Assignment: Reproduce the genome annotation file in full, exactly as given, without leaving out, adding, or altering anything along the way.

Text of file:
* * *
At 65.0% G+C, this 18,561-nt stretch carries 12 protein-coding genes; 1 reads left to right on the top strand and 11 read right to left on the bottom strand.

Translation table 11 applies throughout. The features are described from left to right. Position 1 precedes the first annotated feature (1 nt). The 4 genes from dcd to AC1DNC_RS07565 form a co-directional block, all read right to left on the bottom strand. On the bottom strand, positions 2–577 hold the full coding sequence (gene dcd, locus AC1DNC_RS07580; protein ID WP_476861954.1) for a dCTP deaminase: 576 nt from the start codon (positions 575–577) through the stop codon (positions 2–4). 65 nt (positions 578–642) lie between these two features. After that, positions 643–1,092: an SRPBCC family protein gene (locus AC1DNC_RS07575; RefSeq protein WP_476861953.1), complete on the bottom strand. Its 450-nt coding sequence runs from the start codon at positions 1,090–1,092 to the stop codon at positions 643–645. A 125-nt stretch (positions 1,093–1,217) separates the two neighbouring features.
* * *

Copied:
At 65.0% G+C, this 18,561-nt stretch carries 12 protein-coding genes; 1 reads left to right on the top strand and 11 read right to left on the bottom strand.

Translation table 11 applies throughout. The features are described from left to right. Position 1 precedes the first annotated feature (1 nt). The 4 genes from dcd to AC1DNC_RS07565 form a co-directional block, all read right to left on the bottom strand. On the bottom strand, positions 2–577 hold the full coding sequence (gene dcd, locus AC1DNC_RS07580; protein ID WP_476861954.1) for a dCTP deaminase: 576 nt from the start codon (positions 575–577) through the stop codon (positions 2–4). 65 nt (positions 578–642) lie between these two features. After that, positions 643–1,092: an SRPBCC family protein gene (locus AC1DNC_RS07575; RefSeq protein WP_476861953.1), complete on the bottom strand. Its 450-nt coding sequence runs from the start codon at positions 1,090–1,092 to the stop codon at positions 643–645. A 125-nt stretch (positions 1,093–1,217) separates the two neighbouring features.